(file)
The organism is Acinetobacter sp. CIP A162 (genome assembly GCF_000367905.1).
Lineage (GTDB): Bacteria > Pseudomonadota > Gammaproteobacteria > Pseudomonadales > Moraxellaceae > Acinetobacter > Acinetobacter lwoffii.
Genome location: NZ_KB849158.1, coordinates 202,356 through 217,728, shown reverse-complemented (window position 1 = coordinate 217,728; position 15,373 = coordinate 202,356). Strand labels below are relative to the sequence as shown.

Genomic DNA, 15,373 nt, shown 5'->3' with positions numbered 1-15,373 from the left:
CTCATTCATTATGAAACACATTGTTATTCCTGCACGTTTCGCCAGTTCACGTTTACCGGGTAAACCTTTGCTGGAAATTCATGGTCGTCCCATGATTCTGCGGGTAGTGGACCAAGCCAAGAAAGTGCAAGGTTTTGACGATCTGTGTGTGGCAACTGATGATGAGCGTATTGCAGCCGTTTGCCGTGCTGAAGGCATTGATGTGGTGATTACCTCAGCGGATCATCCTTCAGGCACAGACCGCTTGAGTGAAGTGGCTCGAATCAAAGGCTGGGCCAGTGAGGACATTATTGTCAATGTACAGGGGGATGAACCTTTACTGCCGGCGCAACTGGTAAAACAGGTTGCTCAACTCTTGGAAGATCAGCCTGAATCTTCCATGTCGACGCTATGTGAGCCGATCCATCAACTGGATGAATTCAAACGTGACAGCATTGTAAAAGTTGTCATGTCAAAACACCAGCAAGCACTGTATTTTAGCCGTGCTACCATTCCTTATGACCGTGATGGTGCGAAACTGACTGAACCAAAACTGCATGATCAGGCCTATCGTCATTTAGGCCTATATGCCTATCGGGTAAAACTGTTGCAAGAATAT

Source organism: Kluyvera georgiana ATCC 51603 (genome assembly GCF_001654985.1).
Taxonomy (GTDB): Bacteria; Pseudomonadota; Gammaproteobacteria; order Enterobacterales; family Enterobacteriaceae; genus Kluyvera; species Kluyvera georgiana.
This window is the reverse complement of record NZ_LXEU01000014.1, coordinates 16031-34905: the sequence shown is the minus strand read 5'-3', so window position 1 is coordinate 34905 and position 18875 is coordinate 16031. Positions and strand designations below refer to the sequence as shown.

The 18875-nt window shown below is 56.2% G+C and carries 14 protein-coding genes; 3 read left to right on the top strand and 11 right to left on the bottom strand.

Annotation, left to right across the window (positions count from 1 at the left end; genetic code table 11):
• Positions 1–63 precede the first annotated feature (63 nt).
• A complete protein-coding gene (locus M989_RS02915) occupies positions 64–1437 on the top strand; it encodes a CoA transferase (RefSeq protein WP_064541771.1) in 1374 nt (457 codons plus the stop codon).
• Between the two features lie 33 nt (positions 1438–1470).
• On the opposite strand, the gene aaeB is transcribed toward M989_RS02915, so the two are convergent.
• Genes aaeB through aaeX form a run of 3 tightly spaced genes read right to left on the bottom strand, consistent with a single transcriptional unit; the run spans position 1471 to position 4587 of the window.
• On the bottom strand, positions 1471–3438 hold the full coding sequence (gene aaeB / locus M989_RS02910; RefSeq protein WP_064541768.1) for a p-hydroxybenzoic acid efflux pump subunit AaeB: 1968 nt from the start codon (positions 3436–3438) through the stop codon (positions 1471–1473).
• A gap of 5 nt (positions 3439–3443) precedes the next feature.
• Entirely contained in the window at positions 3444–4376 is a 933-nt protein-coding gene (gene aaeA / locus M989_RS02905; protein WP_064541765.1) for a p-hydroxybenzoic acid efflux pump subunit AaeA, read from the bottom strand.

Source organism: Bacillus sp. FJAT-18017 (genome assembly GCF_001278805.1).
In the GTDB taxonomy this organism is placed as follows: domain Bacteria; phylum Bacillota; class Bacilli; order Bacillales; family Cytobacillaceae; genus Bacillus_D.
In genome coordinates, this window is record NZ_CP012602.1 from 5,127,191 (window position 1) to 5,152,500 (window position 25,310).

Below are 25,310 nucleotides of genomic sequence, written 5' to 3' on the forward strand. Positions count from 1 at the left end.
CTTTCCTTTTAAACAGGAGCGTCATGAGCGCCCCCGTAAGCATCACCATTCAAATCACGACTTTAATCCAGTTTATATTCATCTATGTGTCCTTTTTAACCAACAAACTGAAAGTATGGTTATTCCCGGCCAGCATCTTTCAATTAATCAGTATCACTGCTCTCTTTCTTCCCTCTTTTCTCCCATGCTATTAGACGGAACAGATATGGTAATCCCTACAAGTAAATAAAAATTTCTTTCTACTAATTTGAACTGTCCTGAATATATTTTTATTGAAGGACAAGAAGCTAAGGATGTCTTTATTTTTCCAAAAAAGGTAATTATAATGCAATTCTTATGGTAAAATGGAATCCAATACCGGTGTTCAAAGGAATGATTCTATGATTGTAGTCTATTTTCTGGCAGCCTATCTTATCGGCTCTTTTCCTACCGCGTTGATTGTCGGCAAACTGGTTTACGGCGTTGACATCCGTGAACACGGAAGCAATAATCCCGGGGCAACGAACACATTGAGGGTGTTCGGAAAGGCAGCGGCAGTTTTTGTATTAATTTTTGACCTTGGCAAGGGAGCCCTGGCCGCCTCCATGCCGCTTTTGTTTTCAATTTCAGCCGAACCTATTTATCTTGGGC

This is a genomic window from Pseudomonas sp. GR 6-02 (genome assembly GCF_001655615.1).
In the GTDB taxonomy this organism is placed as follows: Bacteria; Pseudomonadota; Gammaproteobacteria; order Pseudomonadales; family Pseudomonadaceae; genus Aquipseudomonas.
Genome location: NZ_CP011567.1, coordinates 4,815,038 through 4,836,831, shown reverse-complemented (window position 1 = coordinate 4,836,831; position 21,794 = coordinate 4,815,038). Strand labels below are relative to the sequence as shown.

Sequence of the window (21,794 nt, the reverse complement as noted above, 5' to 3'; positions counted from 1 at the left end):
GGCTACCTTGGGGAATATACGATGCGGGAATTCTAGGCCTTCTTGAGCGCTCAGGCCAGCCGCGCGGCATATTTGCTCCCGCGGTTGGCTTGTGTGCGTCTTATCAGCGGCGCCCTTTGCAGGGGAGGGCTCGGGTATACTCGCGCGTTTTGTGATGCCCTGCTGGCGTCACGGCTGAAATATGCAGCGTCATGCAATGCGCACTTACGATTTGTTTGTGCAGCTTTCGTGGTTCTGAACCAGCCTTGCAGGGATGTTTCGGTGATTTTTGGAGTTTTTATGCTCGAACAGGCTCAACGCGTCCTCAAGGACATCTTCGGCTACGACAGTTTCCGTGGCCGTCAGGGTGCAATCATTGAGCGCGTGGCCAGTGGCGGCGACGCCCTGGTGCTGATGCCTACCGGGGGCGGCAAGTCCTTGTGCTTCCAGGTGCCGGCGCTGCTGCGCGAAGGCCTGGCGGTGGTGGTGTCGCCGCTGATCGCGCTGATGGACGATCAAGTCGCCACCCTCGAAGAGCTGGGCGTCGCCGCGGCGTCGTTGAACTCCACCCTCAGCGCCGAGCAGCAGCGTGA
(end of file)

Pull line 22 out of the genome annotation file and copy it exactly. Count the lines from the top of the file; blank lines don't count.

Below are 25,310 nucleotides of genomic sequence, written 5' to 3' on the forward strand. Positions count from 1 at the left end.